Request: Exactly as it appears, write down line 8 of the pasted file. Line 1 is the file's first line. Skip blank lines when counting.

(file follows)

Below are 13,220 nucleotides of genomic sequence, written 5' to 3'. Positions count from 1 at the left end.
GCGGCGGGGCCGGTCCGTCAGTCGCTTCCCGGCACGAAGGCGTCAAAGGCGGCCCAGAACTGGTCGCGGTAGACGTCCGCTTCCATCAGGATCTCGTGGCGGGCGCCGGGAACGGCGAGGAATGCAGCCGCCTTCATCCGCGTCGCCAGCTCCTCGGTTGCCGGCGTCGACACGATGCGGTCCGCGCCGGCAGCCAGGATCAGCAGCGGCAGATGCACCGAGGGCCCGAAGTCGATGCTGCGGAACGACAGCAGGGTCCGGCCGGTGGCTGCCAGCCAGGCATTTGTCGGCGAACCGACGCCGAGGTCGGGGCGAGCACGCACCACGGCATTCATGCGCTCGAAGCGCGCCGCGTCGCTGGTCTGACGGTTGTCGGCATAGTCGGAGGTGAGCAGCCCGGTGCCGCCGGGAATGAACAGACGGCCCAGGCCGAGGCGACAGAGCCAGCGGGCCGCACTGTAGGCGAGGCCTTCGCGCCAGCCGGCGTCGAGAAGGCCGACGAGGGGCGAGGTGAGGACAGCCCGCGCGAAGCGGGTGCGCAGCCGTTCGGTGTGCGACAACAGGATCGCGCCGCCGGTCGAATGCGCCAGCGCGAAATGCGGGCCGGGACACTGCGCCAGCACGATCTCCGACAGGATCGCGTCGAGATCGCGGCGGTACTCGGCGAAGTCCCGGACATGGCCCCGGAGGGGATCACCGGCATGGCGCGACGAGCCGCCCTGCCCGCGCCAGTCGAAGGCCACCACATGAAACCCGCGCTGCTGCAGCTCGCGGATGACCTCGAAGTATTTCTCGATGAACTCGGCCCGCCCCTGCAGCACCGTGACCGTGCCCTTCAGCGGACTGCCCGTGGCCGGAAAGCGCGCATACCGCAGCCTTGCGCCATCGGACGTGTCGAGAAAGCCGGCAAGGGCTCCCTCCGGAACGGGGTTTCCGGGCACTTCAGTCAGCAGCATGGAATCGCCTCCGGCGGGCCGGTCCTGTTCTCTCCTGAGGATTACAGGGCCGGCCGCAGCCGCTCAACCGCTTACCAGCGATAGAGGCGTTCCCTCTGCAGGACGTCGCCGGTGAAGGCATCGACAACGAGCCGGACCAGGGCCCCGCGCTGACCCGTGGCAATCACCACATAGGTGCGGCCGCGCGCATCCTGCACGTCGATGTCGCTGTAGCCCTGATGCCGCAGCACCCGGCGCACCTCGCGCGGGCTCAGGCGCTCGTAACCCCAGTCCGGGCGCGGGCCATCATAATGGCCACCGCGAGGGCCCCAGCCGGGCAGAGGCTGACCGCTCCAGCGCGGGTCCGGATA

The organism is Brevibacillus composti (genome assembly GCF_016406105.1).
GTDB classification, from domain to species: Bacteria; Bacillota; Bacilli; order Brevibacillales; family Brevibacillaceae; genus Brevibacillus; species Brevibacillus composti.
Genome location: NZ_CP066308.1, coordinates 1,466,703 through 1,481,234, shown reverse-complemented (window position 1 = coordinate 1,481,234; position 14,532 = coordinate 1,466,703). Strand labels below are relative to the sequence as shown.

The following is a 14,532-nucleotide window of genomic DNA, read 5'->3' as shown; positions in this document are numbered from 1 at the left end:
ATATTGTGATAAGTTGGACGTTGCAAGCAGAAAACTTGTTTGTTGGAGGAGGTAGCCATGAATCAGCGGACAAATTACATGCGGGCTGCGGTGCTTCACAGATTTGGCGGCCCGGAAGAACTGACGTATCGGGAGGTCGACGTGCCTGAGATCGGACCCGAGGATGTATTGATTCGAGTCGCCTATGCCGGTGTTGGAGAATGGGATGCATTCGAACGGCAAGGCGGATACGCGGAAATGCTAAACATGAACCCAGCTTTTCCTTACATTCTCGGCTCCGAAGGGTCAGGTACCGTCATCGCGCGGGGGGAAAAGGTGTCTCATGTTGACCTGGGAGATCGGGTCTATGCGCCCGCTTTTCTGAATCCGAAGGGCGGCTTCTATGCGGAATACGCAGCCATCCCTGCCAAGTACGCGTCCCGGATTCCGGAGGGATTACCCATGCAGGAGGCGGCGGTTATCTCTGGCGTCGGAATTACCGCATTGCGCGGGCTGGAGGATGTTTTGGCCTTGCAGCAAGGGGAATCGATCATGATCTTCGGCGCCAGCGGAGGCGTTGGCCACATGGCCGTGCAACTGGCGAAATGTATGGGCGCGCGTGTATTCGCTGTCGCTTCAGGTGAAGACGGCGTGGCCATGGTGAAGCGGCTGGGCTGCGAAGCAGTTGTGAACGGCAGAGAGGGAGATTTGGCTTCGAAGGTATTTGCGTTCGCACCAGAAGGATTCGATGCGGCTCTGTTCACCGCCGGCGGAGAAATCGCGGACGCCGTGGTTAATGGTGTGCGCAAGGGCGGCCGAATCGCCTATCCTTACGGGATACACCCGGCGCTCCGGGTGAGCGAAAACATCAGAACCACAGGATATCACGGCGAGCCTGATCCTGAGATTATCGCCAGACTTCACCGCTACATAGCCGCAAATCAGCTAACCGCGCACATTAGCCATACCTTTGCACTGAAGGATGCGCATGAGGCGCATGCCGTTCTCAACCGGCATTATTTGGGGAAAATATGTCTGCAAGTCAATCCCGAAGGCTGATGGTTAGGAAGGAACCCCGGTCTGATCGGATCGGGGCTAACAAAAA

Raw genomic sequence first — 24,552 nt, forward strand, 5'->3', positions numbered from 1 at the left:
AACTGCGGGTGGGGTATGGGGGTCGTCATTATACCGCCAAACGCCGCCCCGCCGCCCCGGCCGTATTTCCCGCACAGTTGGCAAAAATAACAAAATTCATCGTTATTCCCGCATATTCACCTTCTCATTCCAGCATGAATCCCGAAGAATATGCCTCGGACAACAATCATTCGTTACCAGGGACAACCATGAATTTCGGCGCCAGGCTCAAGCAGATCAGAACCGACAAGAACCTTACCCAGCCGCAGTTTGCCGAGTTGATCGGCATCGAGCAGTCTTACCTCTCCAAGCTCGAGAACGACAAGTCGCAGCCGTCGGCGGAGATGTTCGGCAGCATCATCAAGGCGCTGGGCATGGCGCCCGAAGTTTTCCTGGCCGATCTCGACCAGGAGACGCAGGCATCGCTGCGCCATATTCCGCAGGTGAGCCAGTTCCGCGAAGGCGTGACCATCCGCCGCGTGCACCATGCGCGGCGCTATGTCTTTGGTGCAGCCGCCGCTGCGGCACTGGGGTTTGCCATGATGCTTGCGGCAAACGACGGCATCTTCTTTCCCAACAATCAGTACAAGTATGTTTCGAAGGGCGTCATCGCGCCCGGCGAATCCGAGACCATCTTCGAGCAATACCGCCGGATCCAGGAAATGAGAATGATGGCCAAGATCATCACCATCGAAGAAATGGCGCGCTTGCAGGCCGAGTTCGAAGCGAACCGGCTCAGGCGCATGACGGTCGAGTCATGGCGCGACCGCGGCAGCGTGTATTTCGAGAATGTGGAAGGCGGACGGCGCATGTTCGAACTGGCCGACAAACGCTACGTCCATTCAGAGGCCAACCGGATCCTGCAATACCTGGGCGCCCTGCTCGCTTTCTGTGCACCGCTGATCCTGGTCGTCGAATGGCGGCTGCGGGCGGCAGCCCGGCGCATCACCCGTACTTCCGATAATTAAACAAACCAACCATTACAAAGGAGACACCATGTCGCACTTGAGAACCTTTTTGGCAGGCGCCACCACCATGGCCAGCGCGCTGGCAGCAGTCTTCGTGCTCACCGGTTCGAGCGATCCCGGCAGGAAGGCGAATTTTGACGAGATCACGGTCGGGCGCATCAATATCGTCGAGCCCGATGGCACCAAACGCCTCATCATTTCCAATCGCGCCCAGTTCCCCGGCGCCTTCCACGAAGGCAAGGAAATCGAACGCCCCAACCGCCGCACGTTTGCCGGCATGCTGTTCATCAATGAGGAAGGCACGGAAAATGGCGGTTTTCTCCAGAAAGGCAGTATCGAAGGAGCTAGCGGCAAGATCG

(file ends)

Raw genomic sequence first — 24,552 nt, forward strand, 5'->3', positions numbered from 1 at the left: